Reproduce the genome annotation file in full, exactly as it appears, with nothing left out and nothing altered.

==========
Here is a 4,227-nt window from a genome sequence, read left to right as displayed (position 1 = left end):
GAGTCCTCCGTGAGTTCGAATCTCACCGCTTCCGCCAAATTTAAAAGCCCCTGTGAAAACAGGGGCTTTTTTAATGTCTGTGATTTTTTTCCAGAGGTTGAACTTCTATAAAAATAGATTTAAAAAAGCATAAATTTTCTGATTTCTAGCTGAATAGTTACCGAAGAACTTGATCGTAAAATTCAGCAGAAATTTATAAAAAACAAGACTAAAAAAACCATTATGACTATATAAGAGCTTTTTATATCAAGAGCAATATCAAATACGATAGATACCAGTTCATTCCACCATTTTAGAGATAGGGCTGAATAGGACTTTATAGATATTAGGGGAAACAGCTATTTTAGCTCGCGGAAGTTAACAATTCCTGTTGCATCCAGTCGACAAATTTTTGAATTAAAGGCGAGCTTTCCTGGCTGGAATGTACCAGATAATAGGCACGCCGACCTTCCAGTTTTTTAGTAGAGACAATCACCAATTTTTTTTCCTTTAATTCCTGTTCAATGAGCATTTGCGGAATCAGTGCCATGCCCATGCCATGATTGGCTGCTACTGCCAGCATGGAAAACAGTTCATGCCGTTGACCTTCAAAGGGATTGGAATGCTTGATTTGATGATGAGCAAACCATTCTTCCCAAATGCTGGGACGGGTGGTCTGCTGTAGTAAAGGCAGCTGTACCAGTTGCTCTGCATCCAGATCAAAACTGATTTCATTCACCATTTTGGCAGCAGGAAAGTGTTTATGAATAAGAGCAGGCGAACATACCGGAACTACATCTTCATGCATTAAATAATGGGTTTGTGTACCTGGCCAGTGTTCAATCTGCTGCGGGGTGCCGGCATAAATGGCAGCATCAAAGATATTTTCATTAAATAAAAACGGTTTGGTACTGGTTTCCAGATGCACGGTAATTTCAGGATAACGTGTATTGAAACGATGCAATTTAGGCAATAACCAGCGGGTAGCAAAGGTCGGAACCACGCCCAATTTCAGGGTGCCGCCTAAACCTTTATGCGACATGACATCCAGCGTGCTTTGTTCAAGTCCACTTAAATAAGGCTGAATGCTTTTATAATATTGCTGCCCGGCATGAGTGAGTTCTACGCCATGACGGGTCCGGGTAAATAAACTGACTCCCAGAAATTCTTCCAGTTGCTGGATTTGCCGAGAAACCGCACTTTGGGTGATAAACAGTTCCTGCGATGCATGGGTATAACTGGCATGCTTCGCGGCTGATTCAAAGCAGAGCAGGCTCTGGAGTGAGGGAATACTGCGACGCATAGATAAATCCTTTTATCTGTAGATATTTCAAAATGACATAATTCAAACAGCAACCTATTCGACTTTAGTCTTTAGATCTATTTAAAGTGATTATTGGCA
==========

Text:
Here is a 4,227-nt window from a genome sequence, read left to right as displayed (position 1 = left end):
GAGTCCTCCGTGAGTTCGAATCTCACCGCTTCCGCCAAATTTAAAAGCCCCTGTGAAAACAGGGGCTTTTTTAATGTCTGTGATTTTTTTCCAGAGGTTGAACTTCTATAAAAATAGATTTAAAAAAGCATAAATTTTCTGATTTCTAGCTGAATAGTTACCGAAGAACTTGATCGTAAAATTCAGCAGAAATTTATAAAAAACAAGACTAAAAAAACCATTATGACTATATAAGAGCTTTTTATATCAAGAGCAATATCAAATACGATAGATACCAGTTCATTCCACCATTTTAGAGATAGGGCTGAATAGGACTTTATAGATATTAGGGGAAACAGCTATTTTAGCTCGCGGAAGTTAACAATTCCTGTTGCATCCAGTCGACAAATTTTTGAATTAAAGGCGAGCTTTCCTGGCTGGAATGTACCAGATAATAGGCACGCCGACCTTCCAGTTTTTTAGTAGAGACAATCACCAATTTTTTTTCCTTTAATTCCTGTTCAATGAGCATTTGCGGAATCAGTGCCATGCCCATGCCATGATTGGCTGCTACTGCCAGCATGGAAAACAGTTCATGCCGTTGACCTTCAAAGGGATTGGAATGCTTGATTTGATGATGAGCAAACCATTCTTCCCAAATGCTGGGACGGGTGGTCTGCTGTAGTAAAGGCAGCTGTACCAGTTGCTCTGCATCCAGATCAAAACTGATTTCATTCACCATTTTGGCAGCAGGAAAGTGTTTATGAATAAGAGCAGGCGAACATACCGGAACTACATCTTCATGCATTAAATAATGGGTTTGTGTACCTGGCCAGTGTTCAATCTGCTGCGGGGTGCCGGCATAAATGGCAGCATCAAAGATATTTTCATTAAATAAAAACGGTTTGGTACTGGTTTCCAGATGCACGGTAATTTCAGGATAACGTGTATTGAAACGATGCAATTTAGGCAATAACCAGCGGGTAGCAAAGGTCGGAACCACGCCCAATTTCAGGGTGCCGCCTAAACCTTTATGCGACATGACATCCAGCGTGCTTTGTTCAAGTCCACTTAAATAAGGCTGAATGCTTTTATAATATTGCTGCCCGGCATGAGTGAGTTCTACGCCATGACGGGTCCGGGTAAATAAACTGACTCCCAGAAATTCTTCCAGTTGCTGGATTTGCCGAGAAACCGCACTTTGGGTGATAAACAGTTCCTGCGATGCATGGGTATAACTGGCATGCTTCGCGGCTGATTCAAAGCAGAGCAGGCTCTGGAGTGAGGGAATACTGCGACGCATAGATAAATCCTTTTATCTGTAGATATTTCAAAATGACATAATTCAAACAGCAACCTATTCGACTTTAGTCTTTAGATCTATTTAAAGTGATTATTGGCA